Further, each of the alloy sheets was heat-treated by heating at a temperature of 185° C. for 20 minutes and was tested in respect to the above tests.
Test results are indicated in Table 4.
TABLE 4__________________________________________________________________________Production AlloyConditions 1 2 3 4 5 6__________________________________________________________________________A 39.7 42.3 6 41.6 44.6 8 39.7 42.4 6 39.5 42.1 7 42.7 45.4 6 31.6 34.8 6 3.2 4.7 1.90 3.0 4.6 1.90 3.3 4.7 1.90 3.0 4.6 1.90 3.1 4.7 1.90 3.0 4.7 1.95B 40.8 43.1 5 42.5 45.1 7 39.8 42.6 6 40.6 43.2 6 42.5 45.6 6 33.2 36.3 6 3.3 4.7 1.90 3.0 4.3 1.90 3.0 4.6 1.90 3.1 4.8 1.90 3.0 4.6 1.90 3.0 4.6 1.90C 41.1 43.2 6 42.9 45.0 7 39.4 42.4 6 41.4 43.4 7 42.2 45.9 6 33.5 36.4 6 2.6 4.5 1.90 2.9 4.3 1.90 2.4 4.5 1.90 2.5 4.5 1.90 3.1 4.5 1.90 2.7 4.5 1.90D 39.0 41.3 6 41.4 44.0 8 38.5 41.1 6 38.3 41.0 6 40.6 44.3 7 31.4 34.5 7 3.1 4.7 1.90 3.3 4.6 1.90 3.1 4.4 1.90 3.0 4.8 1.90 3.0 4.5 1.90 3.5 4.8 2.05E 37.1 40.2 6 40.1 43.3 8 37.2 40.2 7 36.5 40.1 7 40.0 43.1 7 29.7 33.4 6 2.9 4.9 1.90 3.0 4.8 1.90 2.9 4.8 1.90 2.7 4.8 1.90 2.9 4.8 1.90 2.8 5.0 1.95__________________________________________________________________________
For further comparison, 5182 aluminum alloy which is considered to have the highest strength among the conventional forming materials and has been widely used was formed into a comparative sheet having a thickness of 0.35 mm in the conventional production procedures. The reduction amount of final cold rolling was 85%. The tests above mentioned were carried out on the comparative sheet after final cold rolling and test results are as follows:
Yield Strength 38-39 kg/mm2 ; Tensile Strength 40-42 kg/mm2 ; Elongation 5-6%; Earing Ratio (45°) 3.0-3.7%; Erichsen Value 4.2-4.6 mm; Limit of Drawing Ratio 1.7-1.8
The comparative sheet was further heat-treated at a temperature of 185° C. for 20 minutes after final cold rolling and was tested.
Test results was as follows:
Yield Strength 31-32 kg/mm2 ; Tensile Strength 37-39 kg/mm2 ; Elongation 7-9%; Earing Ratio (45°) 3.0-3.5%; Erichsen Value 4.5-4.8 mm; Limit of Drawing Ratio 1.90-1.95
As shown from the test results, the aluminum alloy sheet of the present invention has a strength highly superior to that of the conventional alloy sheet and is equivalent or superior to the conventional alloy in earing ratio, Erichsen value and limit of drawing ratio.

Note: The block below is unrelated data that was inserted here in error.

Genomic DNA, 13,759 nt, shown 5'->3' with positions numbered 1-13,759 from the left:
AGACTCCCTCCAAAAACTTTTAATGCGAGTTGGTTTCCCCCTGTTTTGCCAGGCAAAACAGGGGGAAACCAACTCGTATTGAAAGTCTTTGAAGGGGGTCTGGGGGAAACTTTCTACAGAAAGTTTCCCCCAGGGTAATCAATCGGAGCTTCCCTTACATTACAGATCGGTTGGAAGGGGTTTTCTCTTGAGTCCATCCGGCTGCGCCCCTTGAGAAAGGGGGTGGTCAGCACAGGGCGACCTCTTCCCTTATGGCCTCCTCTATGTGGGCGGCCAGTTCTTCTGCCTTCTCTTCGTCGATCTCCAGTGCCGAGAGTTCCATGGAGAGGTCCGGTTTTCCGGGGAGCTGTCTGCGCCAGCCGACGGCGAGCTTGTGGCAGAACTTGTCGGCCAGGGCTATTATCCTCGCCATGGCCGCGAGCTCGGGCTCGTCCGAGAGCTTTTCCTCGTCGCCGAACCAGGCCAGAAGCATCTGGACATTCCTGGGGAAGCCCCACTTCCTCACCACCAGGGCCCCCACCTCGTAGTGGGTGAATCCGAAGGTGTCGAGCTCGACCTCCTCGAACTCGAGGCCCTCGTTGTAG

With regard to Table 4, when heat treatment was performed by heating at a temperature of 240° C. for a period of 10 minutes, not only does the strength decrease, but also the elongation is not much improved. Thus, such a heat-treating condition is not preferable in some uses.
Coating and baking operations done usually in can-making were conducted on the alloy sheets 0.35 mm thick of the present invention receiving the production steps of homogenizing to final cold rolling given in Table 2. The baking operation was done at a temperature of 205° C. for 10 minutes. After the baking, the alloy sheets were formed into a easy-open can end having the same size (2 2/16 inches diameter) as commonly practiced with 5182 alloy to examine the forming properties. As a result, rupture and poor forming did not occur during forming.
The alloy sheet produced under the production conditions E was subjected to deep drawing, re-drawing and ironing operations which are usually conducted on 3004 alloy and formed into a can body having a diameter of 2 2/16 inches and a height of 5 4/16 inches. In these operations, the fusion and adhesion of the alloy sheet to tools or devices was not observed, and the thus-formed can body had a very excellent appearance.
Further, the above forming operations were conducted on each of the alloy sheets produced under the production conditions A, B, C and D from the alloy cast ingots having compositions according to the present invention, adjusting appropriately conditions of ironing, and the same test results as the above were obtained.
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|U.S. Classification||148/537, 148/415, 148/417, 148/692, 148/440, 148/693, 148/439|
|International Classification||C22C21/00, C22F1/04, C22F1/00, C22C21/02, C22C21/08|
|Dec 10, 1981||AS||Assignment|
Owner name: SUMITOMO LIGHT METAL INDUSTRIES, LTD., 4-4, MARUNO
Free format text: ASSIGNMENT OF ASSIGNORS INTEREST.;ASSIGNORS:BABA, YOSHIO;TSUCHIDA, SHIN;REEL/FRAME:003968/0156
Effective date: 19811116
|Dec 26, 1989||FPAY||Fee payment|
Year of fee payment: 4
|Feb 7, 1994||FPAY||Fee payment|
Year of fee payment: 8
|Feb 2, 1998||FPAY||Fee payment|
Year of fee payment: 12